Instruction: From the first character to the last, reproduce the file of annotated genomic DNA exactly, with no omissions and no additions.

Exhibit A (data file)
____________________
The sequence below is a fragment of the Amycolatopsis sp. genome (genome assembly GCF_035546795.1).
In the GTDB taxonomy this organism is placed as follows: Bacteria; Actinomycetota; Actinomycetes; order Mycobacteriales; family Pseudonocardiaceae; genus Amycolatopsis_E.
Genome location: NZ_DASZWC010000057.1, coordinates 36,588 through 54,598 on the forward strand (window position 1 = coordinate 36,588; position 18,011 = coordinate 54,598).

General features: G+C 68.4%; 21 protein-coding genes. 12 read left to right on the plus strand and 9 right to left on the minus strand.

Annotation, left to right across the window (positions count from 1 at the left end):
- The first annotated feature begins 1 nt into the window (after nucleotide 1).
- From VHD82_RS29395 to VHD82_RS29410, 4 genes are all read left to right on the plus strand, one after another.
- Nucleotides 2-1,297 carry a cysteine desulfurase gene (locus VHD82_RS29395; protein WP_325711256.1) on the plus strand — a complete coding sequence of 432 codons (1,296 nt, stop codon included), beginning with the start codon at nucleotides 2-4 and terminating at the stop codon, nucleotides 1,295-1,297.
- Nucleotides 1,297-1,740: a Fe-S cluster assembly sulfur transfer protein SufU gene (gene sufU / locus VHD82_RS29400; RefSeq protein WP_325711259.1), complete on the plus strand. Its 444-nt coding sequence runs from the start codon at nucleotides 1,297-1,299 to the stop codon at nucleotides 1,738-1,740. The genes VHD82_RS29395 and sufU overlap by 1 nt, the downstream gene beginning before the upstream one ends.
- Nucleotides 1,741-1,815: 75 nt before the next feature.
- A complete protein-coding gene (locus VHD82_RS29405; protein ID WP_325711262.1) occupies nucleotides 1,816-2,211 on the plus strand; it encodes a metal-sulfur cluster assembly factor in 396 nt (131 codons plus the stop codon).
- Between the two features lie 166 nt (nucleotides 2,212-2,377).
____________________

The sequence below is a fragment of the Amycolatopsis sp. genome (genome assembly GCF_035546795.1).
In the GTDB taxonomy this organism is placed as follows: Bacteria; Actinomycetota; Actinomycetes; order Mycobacteriales; family Pseudonocardiaceae; genus Amycolatopsis_E.
Genome location: NZ_DASZWC010000057.1, coordinates 36,588 through 54,598 on the forward strand (window position 1 = coordinate 36,588; position 18,011 = coordinate 54,598).

General features: G+C 68.4%; 21 protein-coding genes. 12 read left to right on the plus strand and 9 right to left on the minus strand.

Annotation, left to right across the window (positions count from 1 at the left end):
- The first annotated feature begins 1 nt into the window (after nucleotide 1).
- From VHD82_RS29395 to VHD82_RS29410, 4 genes are all read left to right on the plus strand, one after another.
- Nucleotides 2-1,297 carry a cysteine desulfurase gene (locus VHD82_RS29395; protein WP_325711256.1) on the plus strand — a complete coding sequence of 432 codons (1,296 nt, stop codon included), beginning with the start codon at nucleotides 2-4 and terminating at the stop codon, nucleotides 1,295-1,297.
- Nucleotides 1,297-1,740: a Fe-S cluster assembly sulfur transfer protein SufU gene (gene sufU / locus VHD82_RS29400; RefSeq protein WP_325711259.1), complete on the plus strand. Its 444-nt coding sequence runs from the start codon at nucleotides 1,297-1,299 to the stop codon at nucleotides 1,738-1,740. The genes VHD82_RS29395 and sufU overlap by 1 nt, the downstream gene beginning before the upstream one ends.
- Nucleotides 1,741-1,815: 75 nt before the next feature.
- A complete protein-coding gene (locus VHD82_RS29405; protein ID WP_325711262.1) occupies nucleotides 1,816-2,211 on the plus strand; it encodes a metal-sulfur cluster assembly factor in 396 nt (131 codons plus the stop codon).
- Between the two features lie 166 nt (nucleotides 2,212-2,377).